Contact: Christopher Upward
61 Valentine Road, Birmingham, B14 7AJ, UK
tel.+44(0)121 689 2597, e-mail email@example.com
The English spelling problem
English spelling is notoriously difficult. It is an antiquated, unpredictable system not designed for universal literacy. We all suffer from its irregularity: it takes much longer to learn than more regular systems; it inhibits free expression; it causes mispronunciation; it is handled erratically by most people, with even skilled writers prone to uncertainty and error; and it depresses educational standards (millions are functionally illiterate). Many languages with more regular spellings have modernized their writing in the past century, and several English-speaking countries modernized their currency and/or weights & measures in the 1970s. Our spelling can and should now be modernized too.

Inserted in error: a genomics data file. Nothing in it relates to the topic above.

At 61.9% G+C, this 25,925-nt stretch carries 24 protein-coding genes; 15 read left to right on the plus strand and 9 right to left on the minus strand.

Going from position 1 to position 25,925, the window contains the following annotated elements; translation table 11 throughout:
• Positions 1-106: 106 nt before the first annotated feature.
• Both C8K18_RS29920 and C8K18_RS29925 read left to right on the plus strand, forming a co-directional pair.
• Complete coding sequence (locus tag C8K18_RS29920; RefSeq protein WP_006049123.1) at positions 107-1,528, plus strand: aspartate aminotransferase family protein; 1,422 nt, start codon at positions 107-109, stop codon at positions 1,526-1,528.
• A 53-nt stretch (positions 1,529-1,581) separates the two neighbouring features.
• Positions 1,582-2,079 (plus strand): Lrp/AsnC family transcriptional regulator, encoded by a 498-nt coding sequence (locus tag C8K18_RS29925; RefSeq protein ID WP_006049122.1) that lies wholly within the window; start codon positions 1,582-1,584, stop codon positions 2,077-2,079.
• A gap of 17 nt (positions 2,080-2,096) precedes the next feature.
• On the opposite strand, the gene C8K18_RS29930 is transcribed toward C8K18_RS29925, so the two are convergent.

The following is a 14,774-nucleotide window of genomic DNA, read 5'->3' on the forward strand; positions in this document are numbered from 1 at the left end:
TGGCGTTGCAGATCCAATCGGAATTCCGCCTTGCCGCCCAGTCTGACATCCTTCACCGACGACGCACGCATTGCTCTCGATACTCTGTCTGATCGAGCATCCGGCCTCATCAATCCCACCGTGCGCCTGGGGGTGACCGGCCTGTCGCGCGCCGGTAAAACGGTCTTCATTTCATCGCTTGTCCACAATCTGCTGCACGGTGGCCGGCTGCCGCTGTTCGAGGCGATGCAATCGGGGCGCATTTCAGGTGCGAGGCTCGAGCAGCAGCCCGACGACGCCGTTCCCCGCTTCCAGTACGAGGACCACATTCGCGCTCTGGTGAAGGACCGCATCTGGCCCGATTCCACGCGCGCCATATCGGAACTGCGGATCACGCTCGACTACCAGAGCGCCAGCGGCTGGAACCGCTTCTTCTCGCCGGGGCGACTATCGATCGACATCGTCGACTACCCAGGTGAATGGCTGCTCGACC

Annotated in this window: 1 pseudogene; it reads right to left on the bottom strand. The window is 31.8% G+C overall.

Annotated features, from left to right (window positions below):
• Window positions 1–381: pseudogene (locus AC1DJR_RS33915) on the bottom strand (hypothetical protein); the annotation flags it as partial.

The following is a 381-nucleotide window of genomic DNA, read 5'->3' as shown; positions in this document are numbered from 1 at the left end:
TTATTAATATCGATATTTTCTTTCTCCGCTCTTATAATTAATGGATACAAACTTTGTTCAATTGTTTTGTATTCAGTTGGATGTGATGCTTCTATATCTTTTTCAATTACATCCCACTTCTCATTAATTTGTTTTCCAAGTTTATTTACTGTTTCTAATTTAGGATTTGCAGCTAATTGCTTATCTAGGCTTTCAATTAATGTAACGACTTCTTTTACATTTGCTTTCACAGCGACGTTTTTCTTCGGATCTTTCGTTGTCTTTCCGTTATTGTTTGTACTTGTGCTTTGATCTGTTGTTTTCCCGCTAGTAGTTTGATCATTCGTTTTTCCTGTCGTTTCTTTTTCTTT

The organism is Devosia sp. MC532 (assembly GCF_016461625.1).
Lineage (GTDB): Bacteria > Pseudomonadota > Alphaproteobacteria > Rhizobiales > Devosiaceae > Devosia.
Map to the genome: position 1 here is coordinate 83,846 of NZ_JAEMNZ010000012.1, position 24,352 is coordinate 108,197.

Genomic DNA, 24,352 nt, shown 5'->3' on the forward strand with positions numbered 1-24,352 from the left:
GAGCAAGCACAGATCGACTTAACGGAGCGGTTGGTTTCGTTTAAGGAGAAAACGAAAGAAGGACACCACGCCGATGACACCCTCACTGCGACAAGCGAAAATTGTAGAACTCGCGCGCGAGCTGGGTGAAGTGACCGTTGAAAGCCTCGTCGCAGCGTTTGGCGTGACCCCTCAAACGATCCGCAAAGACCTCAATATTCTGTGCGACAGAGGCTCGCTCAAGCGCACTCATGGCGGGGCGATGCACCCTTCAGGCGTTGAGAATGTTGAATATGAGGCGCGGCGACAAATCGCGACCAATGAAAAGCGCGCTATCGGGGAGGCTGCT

Old and new to be recognizably similar
An ideal spelling system matches letters to speech-sounds. The sounds of words then tell us how to spell them, and the spelling tells us how they sound. English is so far from that ideal that we would need a totally new spelling system to make a perfect match. Even if such a drastic change were agreed, it would so disrupt the continuity of literacy, and the necessary worldwide re-education would be so costly, that it would be impracticable. As other languages show, new spellings must be close enough to the old for people educated in the one to read the other easily.